Omaha Espresso Marathon.

I leave for Coffee Fest Chicago Tuesday morning Feb 15. On my way there I will be promoting the Great Plains Barista Jam (Register Here) and I’ve created this event to help me with that objective:

Omaha Espresso Marathon Facebook Event page

Okay Omaha, can you hang?

Join me for an Espresso Marathon Tuesday morning!

What is an Espresso Marathon you ask? Starting in Gretna at The Beanery we will go from coffee shop to coffee shop across Omaha drinking one shot of espresso at each shop! Final shot will be downtown at Aromas.

Why would we do this to ourselves? To promote The Great Plains Barista Jam! and for FUN!

Where are we going? Following this route:
Omaha Espresso Marathon Map!

Please let me know if there’s a shop on my map that doesn’t exist or if I’m missing a shop that we shouldn’t pass up. Thank you!

I would love to see all of you! Even if you can only join for one drink at your favorite spot. I have no idea how long this will take me so if you want to meet somewhere along my route call or text me: 402-470-7045. You can also email me at


The Great Plains Barista Jam!

is coming March 11-13, 2011!!!!

The Nebraska Coffee Association is working with Cultiva Coffee Roasting Co. (and others) to organize our very own Great Plains Barista Jam!

It will take place March 11-13th. We are still putting the details together but here’s what we have so far. We will offer classes on Roasting, Cupping, Basic Barista Skills, Tea and Espresso Equipment Maintenance. There will be fun events including a beer tasting with Modern Monks Brewery and a Latte Art Throwdown!

We are so excited that Chris Schooley is confirmed as the instructor for the Roasting class. You can learn more about him HERE.

The other instructors have not been confirmed yet but check back because we will be updating this blog as soon as we have more information.

There is a small fee to attend classes. You can purchase an all-weekend pass for $75 or purchase individual classes for $30/per class(the Tea and Espresso Equipment Maintenance classes are $10). You must register in order to be able to attend classes. There is limited space so registration is first come first serve. Register by downloading this form: Register for Great Plains Barista Jam and mailing it to the address on the form.

We are looking for all the help we can get. If you would like to help by sponsoring or volunteering please leave a comment or you can contact me at

If you have any questions please feel free to contact me at this same email address.

Prefer to stay in touch via facebook?  Click here for the event page to see who’s attending.

This Guy knows, Espresso Machine Maintenance is Important!

A couple of months ago as I was trying to come up with some ideas for this site, I asked my friend Stephen for some suggestions. I wanted to do profiles of local baristas to highlight the passion and talent we have for coffee in this area. He suggested I interview our friend Jeremy.

Jeremy is not a barista. But he is an expert in espresso machine service. He has come to the rescue on more than one occasion when a machine I worked on needed fixing. I asked him a few questions and he answered…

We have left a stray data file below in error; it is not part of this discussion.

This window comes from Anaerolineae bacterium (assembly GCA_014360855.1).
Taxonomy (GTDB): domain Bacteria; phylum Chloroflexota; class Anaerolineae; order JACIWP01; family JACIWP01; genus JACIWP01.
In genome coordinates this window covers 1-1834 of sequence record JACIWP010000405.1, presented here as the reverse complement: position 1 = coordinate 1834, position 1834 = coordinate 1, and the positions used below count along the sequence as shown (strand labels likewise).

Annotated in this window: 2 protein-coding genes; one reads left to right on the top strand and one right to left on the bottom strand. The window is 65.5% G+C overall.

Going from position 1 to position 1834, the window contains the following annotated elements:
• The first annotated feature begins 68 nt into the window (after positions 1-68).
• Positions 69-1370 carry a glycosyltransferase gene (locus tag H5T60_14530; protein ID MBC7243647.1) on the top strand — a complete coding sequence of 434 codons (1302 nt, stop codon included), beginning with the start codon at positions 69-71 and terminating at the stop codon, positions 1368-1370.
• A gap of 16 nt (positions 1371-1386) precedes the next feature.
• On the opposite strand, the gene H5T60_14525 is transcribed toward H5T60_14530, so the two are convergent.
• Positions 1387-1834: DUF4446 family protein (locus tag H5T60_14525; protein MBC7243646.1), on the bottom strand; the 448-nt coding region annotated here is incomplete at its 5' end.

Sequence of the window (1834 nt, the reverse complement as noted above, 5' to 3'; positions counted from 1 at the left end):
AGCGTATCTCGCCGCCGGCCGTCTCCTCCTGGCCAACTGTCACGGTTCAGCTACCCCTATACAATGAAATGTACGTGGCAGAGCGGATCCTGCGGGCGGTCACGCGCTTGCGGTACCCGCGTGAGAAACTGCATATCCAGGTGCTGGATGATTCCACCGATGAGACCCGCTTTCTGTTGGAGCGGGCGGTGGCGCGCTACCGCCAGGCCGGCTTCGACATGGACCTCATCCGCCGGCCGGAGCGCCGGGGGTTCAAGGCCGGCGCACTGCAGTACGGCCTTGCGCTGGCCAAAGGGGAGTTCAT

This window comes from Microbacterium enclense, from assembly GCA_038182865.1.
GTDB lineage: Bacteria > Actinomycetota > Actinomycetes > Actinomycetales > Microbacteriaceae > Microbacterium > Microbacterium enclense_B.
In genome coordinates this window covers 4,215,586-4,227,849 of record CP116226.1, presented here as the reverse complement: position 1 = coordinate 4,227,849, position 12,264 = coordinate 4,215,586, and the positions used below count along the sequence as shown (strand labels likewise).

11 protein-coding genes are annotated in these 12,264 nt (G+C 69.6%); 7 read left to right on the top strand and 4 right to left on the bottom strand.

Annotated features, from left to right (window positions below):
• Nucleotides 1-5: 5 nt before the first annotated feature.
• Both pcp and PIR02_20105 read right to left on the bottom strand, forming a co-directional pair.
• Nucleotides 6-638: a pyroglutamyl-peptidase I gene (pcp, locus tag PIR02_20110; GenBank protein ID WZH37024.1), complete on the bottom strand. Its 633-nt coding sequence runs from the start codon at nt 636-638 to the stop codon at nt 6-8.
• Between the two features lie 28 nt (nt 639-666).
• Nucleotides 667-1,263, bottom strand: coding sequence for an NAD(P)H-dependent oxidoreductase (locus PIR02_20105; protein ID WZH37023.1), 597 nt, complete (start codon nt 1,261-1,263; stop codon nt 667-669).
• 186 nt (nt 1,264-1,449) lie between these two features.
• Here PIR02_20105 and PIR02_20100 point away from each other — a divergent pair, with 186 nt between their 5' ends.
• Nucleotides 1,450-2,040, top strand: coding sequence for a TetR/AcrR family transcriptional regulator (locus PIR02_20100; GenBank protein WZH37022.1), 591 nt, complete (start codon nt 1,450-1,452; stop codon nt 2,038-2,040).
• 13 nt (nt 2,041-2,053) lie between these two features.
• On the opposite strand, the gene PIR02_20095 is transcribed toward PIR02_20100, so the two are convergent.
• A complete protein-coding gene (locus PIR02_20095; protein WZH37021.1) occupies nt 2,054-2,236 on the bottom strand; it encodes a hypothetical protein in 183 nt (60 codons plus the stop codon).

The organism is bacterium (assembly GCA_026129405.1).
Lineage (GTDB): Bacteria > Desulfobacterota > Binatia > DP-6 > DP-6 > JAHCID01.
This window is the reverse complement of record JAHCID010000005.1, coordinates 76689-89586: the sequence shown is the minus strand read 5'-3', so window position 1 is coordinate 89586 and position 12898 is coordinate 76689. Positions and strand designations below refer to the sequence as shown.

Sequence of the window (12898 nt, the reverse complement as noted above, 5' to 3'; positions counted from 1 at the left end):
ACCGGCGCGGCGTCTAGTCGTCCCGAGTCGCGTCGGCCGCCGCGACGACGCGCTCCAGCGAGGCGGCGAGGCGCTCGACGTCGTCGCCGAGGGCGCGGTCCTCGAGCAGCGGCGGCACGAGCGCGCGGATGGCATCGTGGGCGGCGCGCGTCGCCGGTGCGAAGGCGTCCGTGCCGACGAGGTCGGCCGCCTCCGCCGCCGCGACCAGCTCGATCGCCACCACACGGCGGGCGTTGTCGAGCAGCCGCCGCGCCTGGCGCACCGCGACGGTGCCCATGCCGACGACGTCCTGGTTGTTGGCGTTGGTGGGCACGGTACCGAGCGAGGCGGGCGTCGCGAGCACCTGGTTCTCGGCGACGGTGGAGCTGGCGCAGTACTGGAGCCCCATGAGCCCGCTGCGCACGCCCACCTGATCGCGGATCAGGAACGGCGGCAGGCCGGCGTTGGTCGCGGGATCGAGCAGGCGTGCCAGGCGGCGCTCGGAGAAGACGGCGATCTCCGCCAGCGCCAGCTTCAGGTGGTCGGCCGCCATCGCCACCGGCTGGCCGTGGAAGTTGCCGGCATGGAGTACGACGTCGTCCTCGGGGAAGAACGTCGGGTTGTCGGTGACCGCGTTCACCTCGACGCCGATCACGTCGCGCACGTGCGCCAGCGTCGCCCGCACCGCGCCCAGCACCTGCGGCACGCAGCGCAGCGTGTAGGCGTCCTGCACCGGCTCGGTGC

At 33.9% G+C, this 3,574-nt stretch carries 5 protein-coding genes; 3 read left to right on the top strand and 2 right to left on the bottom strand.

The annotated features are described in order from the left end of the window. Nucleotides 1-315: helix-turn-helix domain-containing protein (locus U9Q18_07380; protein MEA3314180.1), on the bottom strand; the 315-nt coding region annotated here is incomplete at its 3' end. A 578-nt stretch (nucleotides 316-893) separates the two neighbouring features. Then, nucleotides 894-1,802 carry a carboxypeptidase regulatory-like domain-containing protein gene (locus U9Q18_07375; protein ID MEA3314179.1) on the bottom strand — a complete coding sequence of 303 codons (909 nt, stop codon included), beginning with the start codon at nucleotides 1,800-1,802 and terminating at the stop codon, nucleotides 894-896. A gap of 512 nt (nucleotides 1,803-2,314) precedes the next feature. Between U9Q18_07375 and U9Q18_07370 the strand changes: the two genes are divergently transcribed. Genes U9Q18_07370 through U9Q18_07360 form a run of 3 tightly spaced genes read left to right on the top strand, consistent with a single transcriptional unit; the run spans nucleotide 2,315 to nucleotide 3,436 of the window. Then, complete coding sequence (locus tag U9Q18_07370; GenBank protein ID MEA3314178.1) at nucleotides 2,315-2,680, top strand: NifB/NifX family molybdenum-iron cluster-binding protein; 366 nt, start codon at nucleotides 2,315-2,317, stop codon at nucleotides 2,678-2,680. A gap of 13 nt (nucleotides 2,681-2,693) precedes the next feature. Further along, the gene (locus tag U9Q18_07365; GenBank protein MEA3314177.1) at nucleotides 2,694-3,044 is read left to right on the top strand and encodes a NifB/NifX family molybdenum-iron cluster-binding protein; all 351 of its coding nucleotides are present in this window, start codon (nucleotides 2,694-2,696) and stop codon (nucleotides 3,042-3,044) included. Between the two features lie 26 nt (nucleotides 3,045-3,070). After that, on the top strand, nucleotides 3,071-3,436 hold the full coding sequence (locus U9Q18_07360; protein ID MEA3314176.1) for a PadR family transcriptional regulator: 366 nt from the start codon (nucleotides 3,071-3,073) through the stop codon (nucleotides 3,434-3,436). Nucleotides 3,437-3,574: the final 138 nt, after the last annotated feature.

Who are you? What do you do?

I’m Jeremy Cisco. I diagnose, repair and fine-tune all types of espresso machines.

How long have you been doing this work?

I think I have been doing this for about 4 years now.

What do you love about your job?

Debunking myths and theories pertaining to espresso equipment.

What is your favorite machine and why?

Rio two-group espresso machine

I have to name a few here. I love Rios for their engineering and design. They are a workhorse of a machine. I’ve worked on Rios which have come out of a barn, covered in cobwebs, and after a day I can have them running like new. A true gem of a machine.

I like Faemas for their consistency and build quality. They have a much more terminal lifespan than the Rios, but the quality of shot I get from these machines is reliable and true.

Of course I have to mention the flagship La Marzocco. They are very good under a trained hand. A La Marzocco is a true professional machine which highlights the abilities of the barista running it.

What should cafe owners know before purchasing an espresso machine?

It’s important to know what kind of volume you expect. This will help to keep you from overspending. I’ve had people look at $12,000 super-automatics when a $3,000 110v single would work just as well, if not better, for them. It’s good to buy what you need with hopes of expanding at some point. Keep in mind, though, if you buy a 3-group machine, but only use 1 or 2 of those groups, that third group is going to plug up from lack of use.

Also, I cannot stress enough that a person buys a machine that is serviceable and parts are readily available. Almost all machines out there are very high quality in their own ways, most of them being built in Italy, Switzerland, France…all European product. The important thing, though, is to not go with too unique or ‘boutique’ of a brand unless you have access to parts for that machine. I said before that espresso machines are high-maintenance and will inevitably need service at one point or another. It’s important to not get yourself into a position where you need a part and find out there is only one distributor in the US and the part you need is a special order from Italy. Be smart and ask around before investing.

Is it better to buy used or brand new?

Buying used can be smart if, and only if, you know what you are looking at. I would never recommend buying a machine sight unseen unless you have access to parts and are able to repair it yourself. Even then there is a great likelihood you may pick up a machine that you find is unsalvageable after investing more time and money than you actually paid. A great majority of problems with these machines are hidden where the eyes can’t see.